Ohio Native to Share Journey From Political Science Major to Broadway’s ‘Hamilton’

October 13, 2020 | Events, News, UToday, Arts and Letters
By Christine Billau

Broadway performances are shut down for the rest of the year, but the associate and supervising director of the hit musical “Hamilton” isn’t throwing away his shot to inspire students at The University of Toledo.

Patrick Vassel, a native of Akron, Ohio, who majored in political science in college and also earned a master’s degree in teaching, is the first person to be featured in a new virtual series offered by the UToledo College of Arts and Letters titled “Tell Me Your Story: Liberal Arts Careers.”

Patrick Vassel, associate and supervising director of the hit musical “Hamilton,” is the first person to be featured in a new virtual series offered by the UToledo College of Arts and Letters titled “Tell Me Your Story: Liberal Arts Careers.”

Dr. Melissa Gregory, associate dean for undergraduate education and curriculum and professor of English, will interview Vassel from 7 to 8 p.m. Tuesday, Oct. 20. The free, public event can be accessed on Zoom using the access code 870 2931 5293. The meeting password is 939421.

Vassel will talk about his journey from studying political science at the University of Notre Dame to teaching middle school students in New York and eventually pivoting to opportunities in musical theater.

“We want to show our students how liberal arts degrees can be the foundation of dynamic and fascinating careers,” Gregory said. “I’m excited to have a conversation with Patrick because he’s a fantastic example of someone who leveraged all of his liberal arts training to make it to Broadway. The skills that he learned as a liberal arts major helped him figure out when and how to change his path.”

After graduating with a political science degree in 2007, Vassel interned for then-U.S. Rep. Sherrod Brown, taught special education for Teach for America and worked as a freelance theater director.

He made his Broadway debut in 2012 as the assistant director of “Magic/Bird,” a play about Larry Bird and Magic Johnson.

Vassel joined “Hamilton” for an initial staging workshop prior to rehearsals for The Public Theater run in 2014. Since then, Patrick has been involved in all “Hamilton” companies except London.

The associate and supervising director’s view of the stage during a performance of “Hamilton.”

His role as associate and supervising director includes casting, hiring and supporting resident directors, and regular communication, collaboration and travel to each of the five North American companies. He is currently finalizing the Australian cast, and in the midst of virtual casting for the German-language production of “Hamilton.”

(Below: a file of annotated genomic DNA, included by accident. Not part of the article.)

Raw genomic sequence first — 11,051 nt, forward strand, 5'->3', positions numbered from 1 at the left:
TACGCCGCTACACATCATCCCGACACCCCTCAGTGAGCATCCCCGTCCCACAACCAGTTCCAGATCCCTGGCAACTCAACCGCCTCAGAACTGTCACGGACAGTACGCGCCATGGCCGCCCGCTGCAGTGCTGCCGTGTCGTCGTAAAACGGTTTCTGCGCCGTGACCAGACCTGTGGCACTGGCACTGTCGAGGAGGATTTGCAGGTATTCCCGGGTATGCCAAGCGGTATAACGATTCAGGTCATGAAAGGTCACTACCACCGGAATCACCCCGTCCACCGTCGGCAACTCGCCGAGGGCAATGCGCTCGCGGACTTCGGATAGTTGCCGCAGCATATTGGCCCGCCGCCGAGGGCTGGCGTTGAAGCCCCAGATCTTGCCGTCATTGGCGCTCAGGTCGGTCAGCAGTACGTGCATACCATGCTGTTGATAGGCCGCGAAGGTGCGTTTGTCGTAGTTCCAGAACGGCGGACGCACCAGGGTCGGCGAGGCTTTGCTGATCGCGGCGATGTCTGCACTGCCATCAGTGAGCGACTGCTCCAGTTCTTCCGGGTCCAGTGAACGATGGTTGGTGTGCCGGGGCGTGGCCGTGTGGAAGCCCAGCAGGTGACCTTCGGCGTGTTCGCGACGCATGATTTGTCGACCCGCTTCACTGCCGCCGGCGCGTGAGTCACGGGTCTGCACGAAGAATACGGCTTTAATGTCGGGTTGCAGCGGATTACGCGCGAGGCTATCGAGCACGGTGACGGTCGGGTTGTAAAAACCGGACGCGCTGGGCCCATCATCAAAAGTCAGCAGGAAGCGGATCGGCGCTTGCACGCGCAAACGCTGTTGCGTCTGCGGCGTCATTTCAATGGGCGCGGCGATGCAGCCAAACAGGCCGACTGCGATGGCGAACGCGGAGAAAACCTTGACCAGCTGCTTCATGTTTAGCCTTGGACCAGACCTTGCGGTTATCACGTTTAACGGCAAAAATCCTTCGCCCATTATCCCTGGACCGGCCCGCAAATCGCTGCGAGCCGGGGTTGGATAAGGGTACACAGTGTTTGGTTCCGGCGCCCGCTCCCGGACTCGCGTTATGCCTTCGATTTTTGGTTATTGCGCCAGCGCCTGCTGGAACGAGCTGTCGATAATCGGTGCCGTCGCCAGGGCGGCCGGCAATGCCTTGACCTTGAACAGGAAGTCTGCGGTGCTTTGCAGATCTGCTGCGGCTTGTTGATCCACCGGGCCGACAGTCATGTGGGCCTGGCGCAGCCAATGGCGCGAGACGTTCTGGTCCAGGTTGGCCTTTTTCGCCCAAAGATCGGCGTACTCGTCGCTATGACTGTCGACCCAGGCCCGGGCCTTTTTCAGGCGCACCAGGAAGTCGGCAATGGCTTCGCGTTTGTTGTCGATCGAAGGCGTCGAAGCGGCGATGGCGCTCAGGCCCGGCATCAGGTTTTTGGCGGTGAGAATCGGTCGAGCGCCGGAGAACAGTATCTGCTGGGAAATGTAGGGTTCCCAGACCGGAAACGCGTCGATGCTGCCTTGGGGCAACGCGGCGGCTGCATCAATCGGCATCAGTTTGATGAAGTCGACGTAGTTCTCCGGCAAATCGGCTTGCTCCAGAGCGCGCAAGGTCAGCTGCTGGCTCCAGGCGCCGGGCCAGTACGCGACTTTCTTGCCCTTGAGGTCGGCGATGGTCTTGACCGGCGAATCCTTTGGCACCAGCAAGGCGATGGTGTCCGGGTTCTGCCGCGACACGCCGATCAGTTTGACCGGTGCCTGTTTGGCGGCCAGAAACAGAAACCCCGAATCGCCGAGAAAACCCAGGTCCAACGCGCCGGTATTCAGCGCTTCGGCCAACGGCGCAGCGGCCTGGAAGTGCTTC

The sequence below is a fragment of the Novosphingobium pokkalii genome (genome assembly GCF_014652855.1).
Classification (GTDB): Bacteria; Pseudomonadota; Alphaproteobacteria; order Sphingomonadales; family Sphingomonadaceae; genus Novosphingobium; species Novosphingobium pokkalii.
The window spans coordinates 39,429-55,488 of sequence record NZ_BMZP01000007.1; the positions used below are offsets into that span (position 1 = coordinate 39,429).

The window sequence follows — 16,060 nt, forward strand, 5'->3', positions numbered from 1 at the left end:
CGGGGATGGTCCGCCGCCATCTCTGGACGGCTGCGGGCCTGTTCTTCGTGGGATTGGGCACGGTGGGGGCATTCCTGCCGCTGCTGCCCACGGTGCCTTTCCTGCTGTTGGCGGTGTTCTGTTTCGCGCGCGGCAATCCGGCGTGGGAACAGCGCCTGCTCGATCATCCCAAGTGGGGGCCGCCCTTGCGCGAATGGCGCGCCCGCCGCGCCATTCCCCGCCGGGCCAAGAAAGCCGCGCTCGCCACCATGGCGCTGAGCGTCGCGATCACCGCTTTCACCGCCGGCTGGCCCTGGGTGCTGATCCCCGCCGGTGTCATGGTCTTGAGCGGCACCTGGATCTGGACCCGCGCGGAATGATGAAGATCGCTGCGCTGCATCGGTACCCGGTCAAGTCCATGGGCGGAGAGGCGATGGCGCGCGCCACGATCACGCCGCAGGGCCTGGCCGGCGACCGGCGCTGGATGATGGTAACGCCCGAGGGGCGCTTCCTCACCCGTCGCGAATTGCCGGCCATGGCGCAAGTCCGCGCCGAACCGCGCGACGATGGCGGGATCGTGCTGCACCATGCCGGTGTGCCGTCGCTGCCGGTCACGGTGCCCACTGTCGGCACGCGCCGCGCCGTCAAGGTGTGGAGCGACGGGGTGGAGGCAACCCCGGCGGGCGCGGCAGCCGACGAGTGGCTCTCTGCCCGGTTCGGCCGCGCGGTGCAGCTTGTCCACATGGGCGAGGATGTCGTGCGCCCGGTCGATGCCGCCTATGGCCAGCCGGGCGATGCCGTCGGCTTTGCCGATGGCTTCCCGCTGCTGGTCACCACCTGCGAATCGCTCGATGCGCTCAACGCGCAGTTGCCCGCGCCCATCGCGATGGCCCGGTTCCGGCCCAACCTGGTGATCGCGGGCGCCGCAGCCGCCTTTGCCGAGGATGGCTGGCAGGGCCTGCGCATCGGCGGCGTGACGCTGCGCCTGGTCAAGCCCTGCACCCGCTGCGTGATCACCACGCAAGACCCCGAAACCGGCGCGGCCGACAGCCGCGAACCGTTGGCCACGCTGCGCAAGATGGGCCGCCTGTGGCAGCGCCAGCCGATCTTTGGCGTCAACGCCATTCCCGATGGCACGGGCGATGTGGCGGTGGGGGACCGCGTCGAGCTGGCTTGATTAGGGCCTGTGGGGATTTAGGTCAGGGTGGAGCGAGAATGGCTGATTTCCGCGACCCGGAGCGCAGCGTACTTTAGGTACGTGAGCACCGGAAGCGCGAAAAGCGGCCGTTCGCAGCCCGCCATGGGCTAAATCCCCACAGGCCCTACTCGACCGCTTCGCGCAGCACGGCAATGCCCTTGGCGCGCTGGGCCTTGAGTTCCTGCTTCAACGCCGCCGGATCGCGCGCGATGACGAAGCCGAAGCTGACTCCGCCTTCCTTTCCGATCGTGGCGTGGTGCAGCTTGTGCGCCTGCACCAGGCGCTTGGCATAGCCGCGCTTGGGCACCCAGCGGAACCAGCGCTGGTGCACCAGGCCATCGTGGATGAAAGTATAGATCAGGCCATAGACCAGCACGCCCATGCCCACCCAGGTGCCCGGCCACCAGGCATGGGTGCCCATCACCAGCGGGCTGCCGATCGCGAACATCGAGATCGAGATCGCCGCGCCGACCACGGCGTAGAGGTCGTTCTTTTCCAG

During the UToledo event, Vassel will discuss plans for “Hamilton” productions overseas in Australia and Germany in 2021.

“I’m excited to connect with the campus community in this unprecedented year to share what I can about what I know and what was helpful for me when I was a college student in the Midwest and trying to figure out what to do next,” Vassel said. “If 2020 has taught us nothing else, it’s that we all need one another and all need to offer whatever we can to help those around us. I’m honored and grateful to have this time with The University of Toledo campus community and hope I can shine some light in a time of uncertainty.”

Gregory said the goal of the new “Tell Me Your Story” conversations is to highlight the value of pursuing a degree in the humanities, social sciences and the arts.

“Liberal arts degrees lead to great careers because those majors provide critical skills that make you capable of reflecting on what you want, seizing opportunity and adapting to new situations,” Gregory said. “In Patrick’s case, he has a lot of different interests and explored several different paths with his education and his post-college life. He ended up becoming an important part of a musical that has made an indelible mark on American theater and continues to expand its influence around the world. We’re lucky to have someone talk to us about what it was like to work on such an important theatrical event.”

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